Region 2
Best weight class: There is no statistical way to choose between 120 and 160. Both groups were 10-5. Both swept the top two medal finishes, with Malyke Hines (Osceola, 120) and Charles Small (Manatee, 160) winning brackets and Marshall Craig (Manatee, 120) and Ethan DeLong (Osceola, 160) finishing second. Both had an additional Saturday qualifier. Both had all four wrestlers win at least once. Just no way to really pick.
Toughest struggle: There were two weights where the 2s were 3-8, but this at least offered a path where there was none at the top end: at 285, no one in the region got past Friday’s wrestling.

Region 3
Best weight class: It was a long weekend for the 3s as a whole, with just one weight above .500. That was at 138, where the group was 8-7 on the weekend, led by champion Grant Aronoff (St. Thomas) and sixth-place Ty Warner (Martin County), who combined for seven of those wins.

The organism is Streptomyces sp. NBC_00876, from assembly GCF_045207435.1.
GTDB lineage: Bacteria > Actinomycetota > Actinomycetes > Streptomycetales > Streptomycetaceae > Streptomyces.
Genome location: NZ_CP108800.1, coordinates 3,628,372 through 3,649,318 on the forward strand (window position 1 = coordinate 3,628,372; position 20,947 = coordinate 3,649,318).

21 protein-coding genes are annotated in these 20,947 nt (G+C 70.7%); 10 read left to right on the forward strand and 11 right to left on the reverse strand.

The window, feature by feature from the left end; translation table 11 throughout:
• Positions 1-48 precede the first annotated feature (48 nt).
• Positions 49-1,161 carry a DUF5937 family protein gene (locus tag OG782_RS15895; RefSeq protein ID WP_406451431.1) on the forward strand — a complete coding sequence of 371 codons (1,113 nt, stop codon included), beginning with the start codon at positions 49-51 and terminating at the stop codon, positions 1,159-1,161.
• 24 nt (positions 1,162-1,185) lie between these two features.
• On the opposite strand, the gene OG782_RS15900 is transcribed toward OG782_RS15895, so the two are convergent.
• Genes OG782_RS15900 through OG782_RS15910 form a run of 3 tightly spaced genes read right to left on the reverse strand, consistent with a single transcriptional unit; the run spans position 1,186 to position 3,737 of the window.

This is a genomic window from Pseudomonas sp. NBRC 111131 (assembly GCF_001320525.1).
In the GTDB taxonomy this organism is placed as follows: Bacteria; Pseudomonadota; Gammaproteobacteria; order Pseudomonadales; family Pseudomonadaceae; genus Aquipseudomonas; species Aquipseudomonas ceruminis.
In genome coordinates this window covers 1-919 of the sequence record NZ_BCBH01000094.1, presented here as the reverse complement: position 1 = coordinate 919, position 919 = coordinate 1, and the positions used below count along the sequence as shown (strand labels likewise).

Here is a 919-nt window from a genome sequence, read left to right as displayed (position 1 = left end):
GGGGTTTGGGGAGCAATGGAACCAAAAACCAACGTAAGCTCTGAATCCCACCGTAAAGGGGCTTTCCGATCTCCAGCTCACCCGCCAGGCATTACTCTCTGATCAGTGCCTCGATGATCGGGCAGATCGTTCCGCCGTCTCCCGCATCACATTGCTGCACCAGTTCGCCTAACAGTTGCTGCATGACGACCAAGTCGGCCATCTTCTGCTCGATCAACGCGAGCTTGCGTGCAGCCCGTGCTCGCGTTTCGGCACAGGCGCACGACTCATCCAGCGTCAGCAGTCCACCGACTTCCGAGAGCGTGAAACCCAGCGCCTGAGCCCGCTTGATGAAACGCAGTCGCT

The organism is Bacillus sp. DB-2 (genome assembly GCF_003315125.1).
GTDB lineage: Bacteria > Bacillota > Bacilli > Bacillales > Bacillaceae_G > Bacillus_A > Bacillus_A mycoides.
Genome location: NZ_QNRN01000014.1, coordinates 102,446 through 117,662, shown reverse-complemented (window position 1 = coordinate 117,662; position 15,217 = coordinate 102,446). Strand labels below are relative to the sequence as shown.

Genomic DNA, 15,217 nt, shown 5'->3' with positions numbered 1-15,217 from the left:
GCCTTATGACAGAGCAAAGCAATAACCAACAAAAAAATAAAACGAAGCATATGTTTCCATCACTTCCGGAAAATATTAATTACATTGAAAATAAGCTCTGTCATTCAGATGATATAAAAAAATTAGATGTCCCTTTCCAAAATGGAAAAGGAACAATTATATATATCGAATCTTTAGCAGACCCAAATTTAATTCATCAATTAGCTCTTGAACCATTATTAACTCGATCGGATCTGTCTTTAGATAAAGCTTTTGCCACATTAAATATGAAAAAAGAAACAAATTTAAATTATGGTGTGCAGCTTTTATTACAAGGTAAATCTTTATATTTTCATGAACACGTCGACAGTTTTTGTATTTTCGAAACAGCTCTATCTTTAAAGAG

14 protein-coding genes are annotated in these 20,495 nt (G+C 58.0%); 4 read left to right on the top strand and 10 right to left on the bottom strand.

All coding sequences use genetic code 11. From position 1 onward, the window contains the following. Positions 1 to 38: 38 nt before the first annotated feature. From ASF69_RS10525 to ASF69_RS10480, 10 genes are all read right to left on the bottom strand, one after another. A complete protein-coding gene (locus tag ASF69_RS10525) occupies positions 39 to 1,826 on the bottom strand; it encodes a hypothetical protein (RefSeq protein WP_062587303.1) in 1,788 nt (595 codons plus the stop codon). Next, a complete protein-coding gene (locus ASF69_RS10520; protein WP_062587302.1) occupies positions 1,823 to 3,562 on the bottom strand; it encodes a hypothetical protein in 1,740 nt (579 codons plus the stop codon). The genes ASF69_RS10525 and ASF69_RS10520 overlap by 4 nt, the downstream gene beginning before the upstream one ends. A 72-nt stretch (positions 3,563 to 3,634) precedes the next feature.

Toughest struggle: The 145 quartet couldn’t get past the first day of competition, with just one win among them in a 1-8 Friday.

Region 4
Best weight class: Tough call between 113 and 285, where both groups were 13-5, and also tough to look past 220 (12-4, swept top 3 spots on podium), but I’ll take 285, since all four wrestlers won at least once and there were three medals won, led by champion Kyron Taylor (South Dade), third-place Jaafari Stephens (Coral Gables) and fourth-place Trayvonne Jackson (Killian).
Toughest struggle: There were not many mishaps on the weekend, but the 4s at 195 had a tough time, going 4-8 as a group with just one Saturday qualifier.

Special mention
It’s tough for any kid to lose a match in the blood round, but the seniors who fell in the blood round — in this case, one match short of the podium — deserve a special bit of kudos, particularly since many of them are now off doing other things (college, work, military, and the like). Most, though surely not all, had their first appearance at states in their last opportunity to get there. So this space will give props to them, in order of ascending weight class: